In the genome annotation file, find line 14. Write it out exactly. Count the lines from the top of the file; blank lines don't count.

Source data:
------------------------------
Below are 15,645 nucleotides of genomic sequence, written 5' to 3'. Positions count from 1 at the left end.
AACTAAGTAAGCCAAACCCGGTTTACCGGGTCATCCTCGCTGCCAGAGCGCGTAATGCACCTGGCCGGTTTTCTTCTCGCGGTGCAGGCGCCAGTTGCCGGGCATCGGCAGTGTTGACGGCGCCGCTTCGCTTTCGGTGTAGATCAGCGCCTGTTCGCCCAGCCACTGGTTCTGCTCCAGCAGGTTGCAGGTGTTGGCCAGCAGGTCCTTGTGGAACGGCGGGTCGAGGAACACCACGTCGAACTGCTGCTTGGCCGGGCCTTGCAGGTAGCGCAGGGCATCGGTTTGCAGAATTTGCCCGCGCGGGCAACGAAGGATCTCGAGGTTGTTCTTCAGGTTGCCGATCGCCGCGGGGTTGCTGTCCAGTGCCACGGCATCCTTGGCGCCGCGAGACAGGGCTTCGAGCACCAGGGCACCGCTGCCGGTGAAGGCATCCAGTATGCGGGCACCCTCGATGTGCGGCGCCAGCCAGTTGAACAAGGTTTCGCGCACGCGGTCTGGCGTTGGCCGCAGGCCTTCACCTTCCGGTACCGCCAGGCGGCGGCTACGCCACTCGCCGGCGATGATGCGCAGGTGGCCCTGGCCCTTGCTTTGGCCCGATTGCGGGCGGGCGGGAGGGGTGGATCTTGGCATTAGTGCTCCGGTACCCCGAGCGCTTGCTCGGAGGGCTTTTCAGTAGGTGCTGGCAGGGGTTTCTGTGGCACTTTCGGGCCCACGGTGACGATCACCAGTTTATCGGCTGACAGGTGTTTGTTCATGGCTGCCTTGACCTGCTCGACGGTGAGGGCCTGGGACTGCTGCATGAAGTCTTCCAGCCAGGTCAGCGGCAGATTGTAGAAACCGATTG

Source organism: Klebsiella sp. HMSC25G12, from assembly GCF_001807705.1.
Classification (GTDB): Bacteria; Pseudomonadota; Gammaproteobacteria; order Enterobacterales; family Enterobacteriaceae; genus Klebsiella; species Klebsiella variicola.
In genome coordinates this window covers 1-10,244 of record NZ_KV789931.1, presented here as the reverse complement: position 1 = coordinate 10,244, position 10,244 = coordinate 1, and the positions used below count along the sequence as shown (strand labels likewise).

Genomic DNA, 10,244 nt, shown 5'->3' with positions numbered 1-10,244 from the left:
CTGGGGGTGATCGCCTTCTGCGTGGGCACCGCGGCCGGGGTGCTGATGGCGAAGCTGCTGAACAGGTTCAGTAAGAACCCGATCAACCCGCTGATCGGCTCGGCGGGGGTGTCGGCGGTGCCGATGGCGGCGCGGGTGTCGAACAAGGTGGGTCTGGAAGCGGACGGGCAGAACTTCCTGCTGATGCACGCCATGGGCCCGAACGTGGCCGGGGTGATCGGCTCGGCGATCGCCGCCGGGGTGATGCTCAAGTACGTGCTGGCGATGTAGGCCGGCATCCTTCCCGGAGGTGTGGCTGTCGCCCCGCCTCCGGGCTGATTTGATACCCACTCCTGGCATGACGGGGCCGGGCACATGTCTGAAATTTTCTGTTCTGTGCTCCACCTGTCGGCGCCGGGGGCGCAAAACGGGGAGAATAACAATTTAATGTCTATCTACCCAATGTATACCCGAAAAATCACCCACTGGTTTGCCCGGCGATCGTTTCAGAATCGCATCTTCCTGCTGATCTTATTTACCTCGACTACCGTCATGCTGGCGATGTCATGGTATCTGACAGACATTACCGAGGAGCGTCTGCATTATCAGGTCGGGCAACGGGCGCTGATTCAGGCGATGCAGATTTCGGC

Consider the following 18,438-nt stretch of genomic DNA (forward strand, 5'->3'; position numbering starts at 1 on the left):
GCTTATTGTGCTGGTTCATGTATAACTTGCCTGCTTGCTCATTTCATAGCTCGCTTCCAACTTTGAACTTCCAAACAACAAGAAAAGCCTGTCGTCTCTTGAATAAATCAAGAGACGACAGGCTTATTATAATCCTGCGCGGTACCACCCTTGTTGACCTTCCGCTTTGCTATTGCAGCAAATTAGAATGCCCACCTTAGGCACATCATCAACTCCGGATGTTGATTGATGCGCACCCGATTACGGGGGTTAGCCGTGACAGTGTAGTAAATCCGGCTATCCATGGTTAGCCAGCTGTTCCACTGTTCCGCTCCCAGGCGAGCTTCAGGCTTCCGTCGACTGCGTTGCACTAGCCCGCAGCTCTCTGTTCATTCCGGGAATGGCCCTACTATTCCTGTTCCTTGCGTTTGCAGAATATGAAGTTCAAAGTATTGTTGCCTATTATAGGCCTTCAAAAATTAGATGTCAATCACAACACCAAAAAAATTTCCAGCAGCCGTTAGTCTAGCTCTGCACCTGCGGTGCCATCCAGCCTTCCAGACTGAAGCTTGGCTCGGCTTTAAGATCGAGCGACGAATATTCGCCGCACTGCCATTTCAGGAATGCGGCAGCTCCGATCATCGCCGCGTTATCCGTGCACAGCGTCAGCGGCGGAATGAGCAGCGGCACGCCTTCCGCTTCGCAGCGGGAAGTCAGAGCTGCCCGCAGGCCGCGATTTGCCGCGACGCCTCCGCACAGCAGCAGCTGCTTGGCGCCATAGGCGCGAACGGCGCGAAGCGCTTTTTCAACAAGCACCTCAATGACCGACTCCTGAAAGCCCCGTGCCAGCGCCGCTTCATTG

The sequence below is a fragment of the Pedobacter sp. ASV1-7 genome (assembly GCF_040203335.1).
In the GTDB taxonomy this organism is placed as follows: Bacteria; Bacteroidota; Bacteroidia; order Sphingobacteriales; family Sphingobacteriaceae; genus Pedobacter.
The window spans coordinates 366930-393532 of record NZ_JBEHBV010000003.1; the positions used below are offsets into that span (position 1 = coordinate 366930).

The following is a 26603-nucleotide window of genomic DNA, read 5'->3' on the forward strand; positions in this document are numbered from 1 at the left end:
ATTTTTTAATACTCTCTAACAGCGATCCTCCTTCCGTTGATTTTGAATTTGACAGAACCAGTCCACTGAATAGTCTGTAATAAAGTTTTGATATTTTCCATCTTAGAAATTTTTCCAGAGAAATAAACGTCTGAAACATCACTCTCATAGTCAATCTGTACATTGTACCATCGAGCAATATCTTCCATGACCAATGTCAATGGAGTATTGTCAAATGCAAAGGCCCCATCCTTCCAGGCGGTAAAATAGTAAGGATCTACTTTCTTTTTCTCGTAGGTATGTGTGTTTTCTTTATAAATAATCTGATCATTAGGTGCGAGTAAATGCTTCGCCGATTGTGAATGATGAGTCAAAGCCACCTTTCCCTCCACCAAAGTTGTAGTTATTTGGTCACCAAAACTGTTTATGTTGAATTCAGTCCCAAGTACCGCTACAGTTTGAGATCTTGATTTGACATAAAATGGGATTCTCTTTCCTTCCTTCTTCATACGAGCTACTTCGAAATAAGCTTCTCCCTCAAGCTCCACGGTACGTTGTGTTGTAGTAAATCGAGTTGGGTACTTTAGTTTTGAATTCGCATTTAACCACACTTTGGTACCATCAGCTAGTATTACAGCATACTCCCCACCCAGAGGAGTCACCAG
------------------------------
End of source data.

ATTTTTTAATACTCTCTAACAGCGATCCTCCTTCCGTTGATTTTGAATTTGACAGAACCAGTCCACTGAATAGTCTGTAATAAAGTTTTGATATTTTCCATCTTAGAAATTTTTCCAGAGAAATAAACGTCTGAAACATCACTCTCATAGTCAATCTGTACATTGTACCATCGAGCAATATCTTCCATGACCAATGTCAATGGAGTATTGTCAAATGCAAAGGCCCCATCCTTCCAGGCGGTAAAATAGTAAGGATCTACTTTCTTTTTCTCGTAGGTATGTGTGTTTTCTTTATAAATAATCTGATCATTAGGTGCGAGTAAATGCTTCGCCGATTGTGAATGATGAGTCAAAGCCACCTTTCCCTCCACCAAAGTTGTAGTTATTTGGTCACCAAAACTGTTTATGTTGAATTCAGTCCCAAGTACCGCTACAGTTTGAGATCTTGATTTGACATAAAATGGGATTCTCTTTCCTTCCTTCTTCATACGAGCTACTTCGAAATAAGCTTCTCCCTCAAGCTCCACGGTACGTTGTGTTGTAGTAAATCGAGTTGGGTACTTTAGTTTTGAATTCGCATTTAACCACACTTTGGTACCATCAGCTAGTATTACAGCATACTCCCCACCCAGAGGAGTCACCAG